In 2021, Meta got in hot water when a whistleblower alerted the media to the company’s practice of recommending extreme content to younger users. Instagram has also earned a reputation for a “pressure to be perfect”. Users feel compelled to post only the “best bits” about their lives, and edit photos to make them more appealing. Unsurprisingly, this negatively affects young people, with titles such as Time Magazine calling for an end to the “grave harm” the platform causes Gen Z.

TikTok, meanwhile, doesn’t carry this burden. Its “rough and ready” videos herald a less polished style of social media profile, where the look is less important than entertainment value. The algorithm also recommends content agnostically of follower size, meaning casual TikTok users are on a more equal footing to brands and influencers on the platform. TikTok’s search engine capabilities are also more sophisticated than Instagram, meaning Gen Z are now looking at TikTok as “the new Google”. It’s where they can find up-to-date answers from people like them.

These are the main arguments for why TikTok is becoming more popular than Instagram for Gen Z. But we wanted to go deeper – and understand how TikTok makes Gen Z feel.

Our findings indicate a distinct difference in emotional response amongst Gen Z between TikTok and Instagram. And furthermore, we have identified specific content types Gen Zers look for on TikTok, and why. These insights present exciting opportunities for brands looking to market to Gen Z consumers and drive revenue from their TikTok presence.

For example, Gen Z females were 4x more inclined to feel insecure after using Instagram vs. TikTok. However, a high proportion of respondents reported feeling ‘happy’ after using TikTok (50%) .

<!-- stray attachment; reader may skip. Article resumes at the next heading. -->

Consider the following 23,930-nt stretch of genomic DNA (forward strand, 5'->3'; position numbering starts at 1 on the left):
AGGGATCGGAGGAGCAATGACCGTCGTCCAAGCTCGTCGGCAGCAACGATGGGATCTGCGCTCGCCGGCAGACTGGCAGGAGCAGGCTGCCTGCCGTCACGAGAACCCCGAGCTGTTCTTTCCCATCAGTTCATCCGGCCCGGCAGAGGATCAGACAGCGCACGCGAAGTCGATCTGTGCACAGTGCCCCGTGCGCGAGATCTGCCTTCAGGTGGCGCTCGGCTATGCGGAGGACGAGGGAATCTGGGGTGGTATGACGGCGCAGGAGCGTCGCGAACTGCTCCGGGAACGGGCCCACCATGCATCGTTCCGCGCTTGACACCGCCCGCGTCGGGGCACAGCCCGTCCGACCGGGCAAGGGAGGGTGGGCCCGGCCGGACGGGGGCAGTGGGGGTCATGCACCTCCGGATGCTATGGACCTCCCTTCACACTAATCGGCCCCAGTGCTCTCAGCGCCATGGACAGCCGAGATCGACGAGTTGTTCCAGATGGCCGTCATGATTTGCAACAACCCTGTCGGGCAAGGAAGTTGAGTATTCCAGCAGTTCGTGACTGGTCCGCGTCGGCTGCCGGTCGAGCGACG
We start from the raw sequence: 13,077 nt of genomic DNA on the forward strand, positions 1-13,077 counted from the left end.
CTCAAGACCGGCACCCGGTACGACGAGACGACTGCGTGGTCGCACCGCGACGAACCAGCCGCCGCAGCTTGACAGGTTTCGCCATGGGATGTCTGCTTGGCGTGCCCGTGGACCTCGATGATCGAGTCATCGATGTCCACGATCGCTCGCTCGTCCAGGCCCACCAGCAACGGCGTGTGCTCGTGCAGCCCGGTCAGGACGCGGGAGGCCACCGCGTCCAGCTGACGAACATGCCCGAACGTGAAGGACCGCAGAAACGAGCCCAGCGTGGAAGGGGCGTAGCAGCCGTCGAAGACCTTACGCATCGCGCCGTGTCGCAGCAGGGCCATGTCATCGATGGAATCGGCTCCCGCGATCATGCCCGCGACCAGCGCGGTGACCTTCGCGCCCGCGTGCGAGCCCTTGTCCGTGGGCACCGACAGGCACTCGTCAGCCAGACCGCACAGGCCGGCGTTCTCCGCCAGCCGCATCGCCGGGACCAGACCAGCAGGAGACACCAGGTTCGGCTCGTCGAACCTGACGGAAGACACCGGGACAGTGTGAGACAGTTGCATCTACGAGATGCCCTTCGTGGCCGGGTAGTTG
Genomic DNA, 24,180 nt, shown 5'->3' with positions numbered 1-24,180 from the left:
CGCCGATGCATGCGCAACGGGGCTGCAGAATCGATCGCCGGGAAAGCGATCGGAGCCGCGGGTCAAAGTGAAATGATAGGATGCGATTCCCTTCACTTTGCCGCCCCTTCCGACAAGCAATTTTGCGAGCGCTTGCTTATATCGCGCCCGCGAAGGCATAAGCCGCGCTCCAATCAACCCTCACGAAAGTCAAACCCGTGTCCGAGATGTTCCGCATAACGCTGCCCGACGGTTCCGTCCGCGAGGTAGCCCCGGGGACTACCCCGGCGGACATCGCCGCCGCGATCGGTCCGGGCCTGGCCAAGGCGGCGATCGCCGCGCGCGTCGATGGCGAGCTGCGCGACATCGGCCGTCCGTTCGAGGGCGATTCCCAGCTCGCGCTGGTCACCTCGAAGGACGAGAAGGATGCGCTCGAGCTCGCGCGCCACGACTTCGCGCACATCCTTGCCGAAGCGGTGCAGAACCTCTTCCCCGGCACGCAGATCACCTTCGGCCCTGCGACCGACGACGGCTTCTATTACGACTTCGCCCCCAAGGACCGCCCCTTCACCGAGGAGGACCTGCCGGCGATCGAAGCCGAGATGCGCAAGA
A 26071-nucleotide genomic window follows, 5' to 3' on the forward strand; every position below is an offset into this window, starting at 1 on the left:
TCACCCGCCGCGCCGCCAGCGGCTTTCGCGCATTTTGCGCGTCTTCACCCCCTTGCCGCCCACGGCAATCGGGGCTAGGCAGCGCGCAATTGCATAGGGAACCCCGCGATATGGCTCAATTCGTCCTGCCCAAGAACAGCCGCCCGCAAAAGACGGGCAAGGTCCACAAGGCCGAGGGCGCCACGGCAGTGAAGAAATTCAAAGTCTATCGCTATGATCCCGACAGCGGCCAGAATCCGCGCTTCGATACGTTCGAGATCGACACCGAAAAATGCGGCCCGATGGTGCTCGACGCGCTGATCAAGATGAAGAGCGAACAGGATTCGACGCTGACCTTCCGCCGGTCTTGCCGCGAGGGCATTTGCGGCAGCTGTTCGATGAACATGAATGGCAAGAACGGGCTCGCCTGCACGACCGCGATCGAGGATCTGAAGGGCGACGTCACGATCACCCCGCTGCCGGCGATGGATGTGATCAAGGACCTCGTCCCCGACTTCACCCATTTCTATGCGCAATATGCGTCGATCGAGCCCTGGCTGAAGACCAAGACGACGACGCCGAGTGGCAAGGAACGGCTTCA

76% of Gen Z respondents say they look to TikTok to provide “comedy and humour” – and a far greater proportion of Gen Zers said they trust influencers on TikTok “a lot”, whereas more were inclined to “not trust Instagram influencers at all.”

For more on our findings, read the research report.

Marketing to young people on social

Social media marketing is a must when reaching Gen Z. But it’s vital to understand which social media platform suits your brand, or your social media presence won’t net you any customers – and could even damage your brand reputation.

Our research uncovered that a considerable portion of Gen Z (28%) believe that “all brands should be on TikTok” – but a larger portion (46%) believe that “only some brands should be on TikTok”.

This points to a desire for relevance. Gen Zers are not interested in brand social media output that doesn’t provide value. If you can provide what Gen Z is looking for, however, there’s a compelling opportunity to win over Gen Z – and given that 60% of TikTok’s 1 billion + monthly active users, that’s a huge opportunity for brands who can get it right.

Our research provided insight into how to get it right, too. 39% of our Gen Z respondents said that brands on TikTok get their marketing wrong because “ads feel false or inauthentic”, whilst 20% believe “ads are too perfect and edited.”

We also asked our Gen Zers, “what makes you want to buy a product after seeing it on TikTok?” and what steps they usually take when buying something after they’d seen it on TikTok. Our findings illustrate the importance of trends, influencer marketing and relevant ads, as well as mobile-optimised shopfronts.